I wouldn’t say I’m known for being frugal. I’m not one to use a coupon or go out of my way to get the best deal. However, I am conscious about what I’m spending and as someone who is in their mid-twenties, I think I’m living the best life I can while doing it. I’m a teacher and my husband is an engineering student that works part time. We are by no means living a rich and fabulous lifestyle, but I sure as hell don’t let that stop me from living my best life. You don’t see me at the spa every weekend or eating at 5 star restaurants, but for what it’s worth, I think we do pretty well for what we’ve got. We’re able to go on amazing European vacations every year, live in a nice condo, go out with friends, and not be suffocated by debt. I’m going to give you some tips that I think really help me in budgeting, saving, and using my money for the things that I think matter most.
I’m not aware of how obvious or foreign budgeting is to most people, so I’m just going to lay out the system I use. The first step is finding out how much you make in a month. My husband and I make salary, so this is fairly easy for us to do. However, when I was a server, I knew it was a little bit trickier because my earnings varied from week to week. I used to average my weekly earnings and then for my budget’s sake, average a little less than I actually made. This is good practice because you’re high weeks will help even out your low weeks. The best type of budget is one that you don’t have to fuss with often.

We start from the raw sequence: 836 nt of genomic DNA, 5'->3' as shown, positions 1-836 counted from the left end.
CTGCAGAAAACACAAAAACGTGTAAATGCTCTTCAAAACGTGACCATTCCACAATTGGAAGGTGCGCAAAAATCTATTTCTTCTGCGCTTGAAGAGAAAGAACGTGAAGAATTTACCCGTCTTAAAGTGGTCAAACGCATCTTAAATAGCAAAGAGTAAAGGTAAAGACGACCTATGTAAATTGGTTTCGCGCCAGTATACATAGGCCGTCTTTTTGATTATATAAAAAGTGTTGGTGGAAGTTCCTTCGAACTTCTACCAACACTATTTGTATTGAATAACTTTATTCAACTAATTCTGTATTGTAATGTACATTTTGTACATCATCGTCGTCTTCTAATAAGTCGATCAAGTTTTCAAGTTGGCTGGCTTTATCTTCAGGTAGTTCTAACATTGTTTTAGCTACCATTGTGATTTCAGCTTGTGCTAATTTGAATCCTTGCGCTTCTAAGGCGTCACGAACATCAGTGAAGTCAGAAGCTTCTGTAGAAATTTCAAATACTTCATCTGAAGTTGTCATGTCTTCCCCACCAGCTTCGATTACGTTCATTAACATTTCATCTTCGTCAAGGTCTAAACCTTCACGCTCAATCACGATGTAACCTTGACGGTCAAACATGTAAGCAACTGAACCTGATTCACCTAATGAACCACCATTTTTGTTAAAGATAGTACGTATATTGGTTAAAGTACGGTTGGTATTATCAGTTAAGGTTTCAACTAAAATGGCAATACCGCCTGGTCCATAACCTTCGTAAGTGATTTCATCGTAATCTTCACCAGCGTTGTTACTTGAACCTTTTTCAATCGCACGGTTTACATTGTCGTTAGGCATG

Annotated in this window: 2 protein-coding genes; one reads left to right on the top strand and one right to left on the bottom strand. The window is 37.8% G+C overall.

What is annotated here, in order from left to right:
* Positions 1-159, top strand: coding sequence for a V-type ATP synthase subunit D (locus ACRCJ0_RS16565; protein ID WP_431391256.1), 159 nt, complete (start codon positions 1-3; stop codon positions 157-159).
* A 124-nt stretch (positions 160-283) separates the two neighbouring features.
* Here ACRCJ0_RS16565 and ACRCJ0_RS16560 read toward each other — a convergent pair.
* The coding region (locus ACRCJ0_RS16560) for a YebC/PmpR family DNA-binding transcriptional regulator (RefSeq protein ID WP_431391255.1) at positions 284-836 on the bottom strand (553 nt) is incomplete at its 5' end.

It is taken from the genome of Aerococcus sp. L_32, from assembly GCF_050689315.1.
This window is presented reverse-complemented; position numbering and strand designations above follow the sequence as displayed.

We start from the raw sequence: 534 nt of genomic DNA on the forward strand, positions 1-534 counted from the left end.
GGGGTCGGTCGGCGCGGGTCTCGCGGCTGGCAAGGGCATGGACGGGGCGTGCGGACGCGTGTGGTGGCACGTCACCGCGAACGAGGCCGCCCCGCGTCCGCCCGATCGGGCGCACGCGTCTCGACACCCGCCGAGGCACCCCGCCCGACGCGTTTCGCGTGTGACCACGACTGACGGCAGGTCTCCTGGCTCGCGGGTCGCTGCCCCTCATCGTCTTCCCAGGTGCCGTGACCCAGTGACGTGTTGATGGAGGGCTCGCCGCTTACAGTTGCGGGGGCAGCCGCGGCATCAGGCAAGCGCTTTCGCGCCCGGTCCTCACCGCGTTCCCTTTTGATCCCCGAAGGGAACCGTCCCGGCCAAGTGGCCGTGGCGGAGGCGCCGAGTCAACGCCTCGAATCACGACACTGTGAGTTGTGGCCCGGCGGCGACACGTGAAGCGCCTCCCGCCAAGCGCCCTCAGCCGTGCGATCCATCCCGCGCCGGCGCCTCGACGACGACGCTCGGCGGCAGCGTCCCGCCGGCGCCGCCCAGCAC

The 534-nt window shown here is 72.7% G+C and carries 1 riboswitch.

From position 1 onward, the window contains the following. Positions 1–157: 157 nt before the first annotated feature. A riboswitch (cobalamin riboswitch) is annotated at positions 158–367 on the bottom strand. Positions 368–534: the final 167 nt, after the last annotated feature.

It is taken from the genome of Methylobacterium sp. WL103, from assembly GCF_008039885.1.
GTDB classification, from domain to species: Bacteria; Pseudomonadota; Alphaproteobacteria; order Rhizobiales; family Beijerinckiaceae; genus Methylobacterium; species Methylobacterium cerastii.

Once you figured out how much you make, you need to figure out how much all of your bills are. I consider bills expenses that must be paid in order to survive. This includes rent, internet, phone bill, electricity, gas, groceries, car, etc. For things like electricity, gas, and groceries, I just take an average of what I normal would spend and then add a slightly higher amount to my budget. I don’t want to worry if we went over our electricity budget for the month and then have to take extra money out from somewhere else.
After all the essentials are taken into account, I figure out how much I can spend on “extras”. I find that a lot of people are really unrealistic with how much they need for “extras”. I think of “extras” as things like whenever I need my oil changed, when I need to get someone a birthday present, or when I go out to eat with my friends. This is the part of my budget that I really pay attention to and fuss over because it’s the part I can actually control. If I ever have extra money at the end of the week I have it roll it over to the next week in case one week is a little bit more pricey.
In order to truly life your best life, you need to be putting money away each month. When the rainy days comes and everything seems to go bad at once, you need to have some savings in order to stay afloat. My rule of thumb is putting away 10% of what I make.
The way that I keep track of all this budget mumbo jumbo is Google Sheets. This way I don’t have to worry about doing all my math right and I can easily keep track of what I’m spending. I have the Google Sheets app on my phone, so whenever I spend more on “extras” I can easily add it to my budget wherever I am. Being able to actually see how much I can spend on things really helps me think consciously when I’m making plans or buying things.